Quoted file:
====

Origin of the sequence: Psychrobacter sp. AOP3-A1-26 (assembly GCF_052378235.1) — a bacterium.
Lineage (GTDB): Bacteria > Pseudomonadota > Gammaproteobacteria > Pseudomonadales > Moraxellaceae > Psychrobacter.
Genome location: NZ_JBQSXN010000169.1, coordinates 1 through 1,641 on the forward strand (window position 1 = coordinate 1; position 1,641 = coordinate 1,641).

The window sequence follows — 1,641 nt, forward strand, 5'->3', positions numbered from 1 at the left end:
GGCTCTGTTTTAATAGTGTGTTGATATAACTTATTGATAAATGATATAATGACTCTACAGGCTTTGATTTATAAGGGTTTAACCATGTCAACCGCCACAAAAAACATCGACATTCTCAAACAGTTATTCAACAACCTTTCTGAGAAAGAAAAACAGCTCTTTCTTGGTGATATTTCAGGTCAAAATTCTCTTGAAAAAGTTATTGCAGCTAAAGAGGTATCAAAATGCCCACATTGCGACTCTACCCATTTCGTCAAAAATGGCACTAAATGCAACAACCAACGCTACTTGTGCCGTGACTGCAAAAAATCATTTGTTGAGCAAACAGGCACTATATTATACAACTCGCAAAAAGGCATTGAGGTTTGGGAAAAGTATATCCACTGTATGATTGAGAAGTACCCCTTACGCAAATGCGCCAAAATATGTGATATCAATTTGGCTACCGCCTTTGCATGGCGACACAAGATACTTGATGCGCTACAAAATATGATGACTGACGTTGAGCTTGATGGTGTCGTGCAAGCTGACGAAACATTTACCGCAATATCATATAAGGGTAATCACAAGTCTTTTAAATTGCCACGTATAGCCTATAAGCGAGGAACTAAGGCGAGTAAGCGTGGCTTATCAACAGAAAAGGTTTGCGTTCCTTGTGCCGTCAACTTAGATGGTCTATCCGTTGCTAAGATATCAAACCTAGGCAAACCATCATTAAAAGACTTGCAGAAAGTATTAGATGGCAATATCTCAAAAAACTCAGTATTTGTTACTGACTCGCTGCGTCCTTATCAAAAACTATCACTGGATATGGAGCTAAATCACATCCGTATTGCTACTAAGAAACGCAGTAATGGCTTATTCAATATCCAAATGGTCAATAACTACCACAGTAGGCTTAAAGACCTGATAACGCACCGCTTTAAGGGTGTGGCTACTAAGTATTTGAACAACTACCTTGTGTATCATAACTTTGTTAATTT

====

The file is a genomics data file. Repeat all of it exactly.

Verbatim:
Origin of the sequence: Psychrobacter sp. AOP3-A1-26 (assembly GCF_052378235.1) — a bacterium.
Lineage (GTDB): Bacteria > Pseudomonadota > Gammaproteobacteria > Pseudomonadales > Moraxellaceae > Psychrobacter.
Genome location: NZ_JBQSXN010000169.1, coordinates 1 through 1,641 on the forward strand (window position 1 = coordinate 1; position 1,641 = coordinate 1,641).

The window sequence follows — 1,641 nt, forward strand, 5'->3', positions numbered from 1 at the left end:
GGCTCTGTTTTAATAGTGTGTTGATATAACTTATTGATAAATGATATAATGACTCTACAGGCTTTGATTTATAAGGGTTTAACCATGTCAACCGCCACAAAAAACATCGACATTCTCAAACAGTTATTCAACAACCTTTCTGAGAAAGAAAAACAGCTCTTTCTTGGTGATATTTCAGGTCAAAATTCTCTTGAAAAAGTTATTGCAGCTAAAGAGGTATCAAAATGCCCACATTGCGACTCTACCCATTTCGTCAAAAATGGCACTAAATGCAACAACCAACGCTACTTGTGCCGTGACTGCAAAAAATCATTTGTTGAGCAAACAGGCACTATATTATACAACTCGCAAAAAGGCATTGAGGTTTGGGAAAAGTATATCCACTGTATGATTGAGAAGTACCCCTTACGCAAATGCGCCAAAATATGTGATATCAATTTGGCTACCGCCTTTGCATGGCGACACAAGATACTTGATGCGCTACAAAATATGATGACTGACGTTGAGCTTGATGGTGTCGTGCAAGCTGACGAAACATTTACCGCAATATCATATAAGGGTAATCACAAGTCTTTTAAATTGCCACGTATAGCCTATAAGCGAGGAACTAAGGCGAGTAAGCGTGGCTTATCAACAGAAAAGGTTTGCGTTCCTTGTGCCGTCAACTTAGATGGTCTATCCGTTGCTAAGATATCAAACCTAGGCAAACCATCATTAAAAGACTTGCAGAAAGTATTAGATGGCAATATCTCAAAAAACTCAGTATTTGTTACTGACTCGCTGCGTCCTTATCAAAAACTATCACTGGATATGGAGCTAAATCACATCCGTATTGCTACTAAGAAACGCAGTAATGGCTTATTCAATATCCAAATGGTCAATAACTACCACAGTAGGCTTAAAGACCTGATAACGCACCGCTTTAAGGGTGTGGCTACTAAGTATTTGAACAACTACCTTGTGTATCATAACTTTGTTAATTT